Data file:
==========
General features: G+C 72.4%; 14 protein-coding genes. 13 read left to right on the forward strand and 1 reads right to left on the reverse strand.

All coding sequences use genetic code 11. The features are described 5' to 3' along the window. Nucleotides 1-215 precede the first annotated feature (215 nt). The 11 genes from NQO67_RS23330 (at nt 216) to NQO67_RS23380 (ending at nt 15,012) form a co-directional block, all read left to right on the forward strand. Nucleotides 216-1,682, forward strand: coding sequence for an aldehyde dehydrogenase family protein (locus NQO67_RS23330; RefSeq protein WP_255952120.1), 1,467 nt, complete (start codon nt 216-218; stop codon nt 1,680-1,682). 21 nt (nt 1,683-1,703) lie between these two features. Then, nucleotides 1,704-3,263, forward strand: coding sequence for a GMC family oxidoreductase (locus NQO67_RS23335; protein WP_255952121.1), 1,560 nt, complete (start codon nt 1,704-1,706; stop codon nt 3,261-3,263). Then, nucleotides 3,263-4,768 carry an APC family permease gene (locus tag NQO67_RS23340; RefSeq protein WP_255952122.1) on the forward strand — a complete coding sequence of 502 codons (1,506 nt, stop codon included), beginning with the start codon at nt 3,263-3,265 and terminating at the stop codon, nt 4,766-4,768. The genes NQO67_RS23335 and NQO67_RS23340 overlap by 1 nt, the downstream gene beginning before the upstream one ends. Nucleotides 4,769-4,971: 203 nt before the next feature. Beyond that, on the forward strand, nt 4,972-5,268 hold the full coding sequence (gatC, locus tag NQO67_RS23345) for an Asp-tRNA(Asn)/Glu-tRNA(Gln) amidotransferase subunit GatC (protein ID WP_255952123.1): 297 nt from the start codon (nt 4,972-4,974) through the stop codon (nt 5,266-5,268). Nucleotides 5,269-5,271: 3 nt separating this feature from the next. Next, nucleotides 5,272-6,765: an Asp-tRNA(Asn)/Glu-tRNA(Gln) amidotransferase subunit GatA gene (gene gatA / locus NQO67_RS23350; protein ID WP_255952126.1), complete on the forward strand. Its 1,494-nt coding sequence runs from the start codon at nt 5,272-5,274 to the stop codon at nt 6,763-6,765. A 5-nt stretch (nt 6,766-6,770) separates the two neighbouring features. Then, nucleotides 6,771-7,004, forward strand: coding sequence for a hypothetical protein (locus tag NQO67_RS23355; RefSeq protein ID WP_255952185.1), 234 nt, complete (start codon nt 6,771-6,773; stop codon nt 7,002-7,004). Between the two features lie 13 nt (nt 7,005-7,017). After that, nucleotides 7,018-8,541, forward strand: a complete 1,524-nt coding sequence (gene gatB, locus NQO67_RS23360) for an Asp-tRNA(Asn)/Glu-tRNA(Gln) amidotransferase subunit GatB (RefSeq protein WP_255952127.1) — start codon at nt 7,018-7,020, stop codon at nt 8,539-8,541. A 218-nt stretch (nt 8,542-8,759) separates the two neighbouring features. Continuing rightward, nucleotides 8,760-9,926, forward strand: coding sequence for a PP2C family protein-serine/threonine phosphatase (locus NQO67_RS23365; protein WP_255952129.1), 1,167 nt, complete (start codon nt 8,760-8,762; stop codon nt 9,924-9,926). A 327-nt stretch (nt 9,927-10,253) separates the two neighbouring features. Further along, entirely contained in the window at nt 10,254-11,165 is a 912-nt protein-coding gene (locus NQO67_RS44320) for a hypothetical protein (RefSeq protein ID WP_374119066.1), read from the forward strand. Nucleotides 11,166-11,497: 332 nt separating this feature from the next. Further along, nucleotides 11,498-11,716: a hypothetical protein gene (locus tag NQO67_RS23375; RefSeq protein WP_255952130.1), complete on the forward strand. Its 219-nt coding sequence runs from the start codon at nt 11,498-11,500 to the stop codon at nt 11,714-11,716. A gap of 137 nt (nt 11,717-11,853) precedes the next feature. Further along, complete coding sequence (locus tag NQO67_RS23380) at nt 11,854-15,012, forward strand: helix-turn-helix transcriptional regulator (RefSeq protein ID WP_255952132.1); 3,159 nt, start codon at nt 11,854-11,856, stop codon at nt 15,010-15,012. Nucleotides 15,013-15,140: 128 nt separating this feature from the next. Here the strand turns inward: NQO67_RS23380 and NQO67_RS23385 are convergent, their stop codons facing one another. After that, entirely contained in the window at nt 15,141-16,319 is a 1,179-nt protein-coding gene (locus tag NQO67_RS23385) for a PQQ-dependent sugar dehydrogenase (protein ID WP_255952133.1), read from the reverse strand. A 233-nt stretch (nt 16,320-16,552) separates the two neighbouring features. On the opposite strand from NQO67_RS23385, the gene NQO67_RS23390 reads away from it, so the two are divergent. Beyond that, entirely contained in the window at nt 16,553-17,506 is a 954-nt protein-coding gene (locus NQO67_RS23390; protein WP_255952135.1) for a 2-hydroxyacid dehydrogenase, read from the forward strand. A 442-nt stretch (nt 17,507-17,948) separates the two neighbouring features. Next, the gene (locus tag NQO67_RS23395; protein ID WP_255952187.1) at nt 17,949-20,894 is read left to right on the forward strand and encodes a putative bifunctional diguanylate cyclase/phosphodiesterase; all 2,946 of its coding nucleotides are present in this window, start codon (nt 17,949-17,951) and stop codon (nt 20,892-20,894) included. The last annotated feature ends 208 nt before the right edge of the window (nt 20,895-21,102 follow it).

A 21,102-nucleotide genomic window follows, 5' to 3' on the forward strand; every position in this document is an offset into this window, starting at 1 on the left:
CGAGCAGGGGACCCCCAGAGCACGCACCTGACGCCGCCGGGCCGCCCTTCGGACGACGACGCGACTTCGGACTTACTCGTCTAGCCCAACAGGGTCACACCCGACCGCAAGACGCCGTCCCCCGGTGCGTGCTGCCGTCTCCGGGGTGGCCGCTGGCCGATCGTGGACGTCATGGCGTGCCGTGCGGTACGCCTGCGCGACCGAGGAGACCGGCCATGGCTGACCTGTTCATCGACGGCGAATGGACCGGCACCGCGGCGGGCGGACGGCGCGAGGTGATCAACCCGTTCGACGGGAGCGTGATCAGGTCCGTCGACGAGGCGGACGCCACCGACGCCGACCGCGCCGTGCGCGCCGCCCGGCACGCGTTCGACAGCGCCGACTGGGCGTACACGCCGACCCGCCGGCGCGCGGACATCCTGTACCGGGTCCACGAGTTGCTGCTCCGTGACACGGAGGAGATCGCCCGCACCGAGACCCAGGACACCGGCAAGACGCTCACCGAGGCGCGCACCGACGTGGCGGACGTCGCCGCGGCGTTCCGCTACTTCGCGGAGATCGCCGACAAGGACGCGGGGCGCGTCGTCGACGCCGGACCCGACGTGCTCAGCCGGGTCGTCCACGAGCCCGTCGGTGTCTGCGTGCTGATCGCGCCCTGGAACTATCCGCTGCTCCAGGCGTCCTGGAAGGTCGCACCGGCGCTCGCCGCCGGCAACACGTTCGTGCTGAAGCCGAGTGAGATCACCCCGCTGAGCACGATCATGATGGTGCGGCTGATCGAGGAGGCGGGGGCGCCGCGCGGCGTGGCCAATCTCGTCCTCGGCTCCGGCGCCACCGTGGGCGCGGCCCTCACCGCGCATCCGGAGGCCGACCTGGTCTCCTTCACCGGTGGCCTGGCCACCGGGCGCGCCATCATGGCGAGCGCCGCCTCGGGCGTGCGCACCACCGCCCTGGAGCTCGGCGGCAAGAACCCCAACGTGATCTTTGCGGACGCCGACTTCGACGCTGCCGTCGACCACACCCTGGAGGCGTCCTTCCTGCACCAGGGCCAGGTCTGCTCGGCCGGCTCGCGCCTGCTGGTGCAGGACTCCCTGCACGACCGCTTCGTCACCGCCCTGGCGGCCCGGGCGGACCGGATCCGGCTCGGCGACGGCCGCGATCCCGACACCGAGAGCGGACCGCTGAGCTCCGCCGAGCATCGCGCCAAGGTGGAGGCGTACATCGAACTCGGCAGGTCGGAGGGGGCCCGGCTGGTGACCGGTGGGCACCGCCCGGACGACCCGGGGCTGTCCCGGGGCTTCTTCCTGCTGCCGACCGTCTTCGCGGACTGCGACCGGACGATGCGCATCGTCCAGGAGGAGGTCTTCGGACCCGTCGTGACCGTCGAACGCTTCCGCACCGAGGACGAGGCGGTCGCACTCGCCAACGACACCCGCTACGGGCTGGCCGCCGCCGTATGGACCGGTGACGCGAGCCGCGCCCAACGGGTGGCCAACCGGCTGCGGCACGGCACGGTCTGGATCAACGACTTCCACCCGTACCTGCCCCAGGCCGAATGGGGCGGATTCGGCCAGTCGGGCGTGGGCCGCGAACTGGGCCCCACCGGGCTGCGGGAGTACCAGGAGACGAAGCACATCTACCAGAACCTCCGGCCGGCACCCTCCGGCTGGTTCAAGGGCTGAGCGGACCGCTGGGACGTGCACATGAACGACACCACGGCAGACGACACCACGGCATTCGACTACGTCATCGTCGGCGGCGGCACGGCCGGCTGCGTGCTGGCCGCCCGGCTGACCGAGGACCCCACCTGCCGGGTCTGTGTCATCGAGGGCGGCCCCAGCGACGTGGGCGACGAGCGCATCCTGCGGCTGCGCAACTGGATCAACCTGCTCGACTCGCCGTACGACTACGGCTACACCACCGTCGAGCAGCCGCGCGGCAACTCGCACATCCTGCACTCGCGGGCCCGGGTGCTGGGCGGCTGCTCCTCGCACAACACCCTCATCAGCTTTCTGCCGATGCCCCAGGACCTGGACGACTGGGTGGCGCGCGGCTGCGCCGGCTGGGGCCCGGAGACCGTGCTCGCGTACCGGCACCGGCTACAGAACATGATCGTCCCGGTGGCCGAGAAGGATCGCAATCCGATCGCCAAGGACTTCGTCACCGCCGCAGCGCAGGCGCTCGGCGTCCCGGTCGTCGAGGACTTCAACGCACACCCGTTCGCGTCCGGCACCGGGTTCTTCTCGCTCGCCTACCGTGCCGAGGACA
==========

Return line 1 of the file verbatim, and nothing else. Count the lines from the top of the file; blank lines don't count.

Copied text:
General features: G+C 72.4%; 14 protein-coding genes. 13 read left to right on the forward strand and 1 reads right to left on the reverse strand.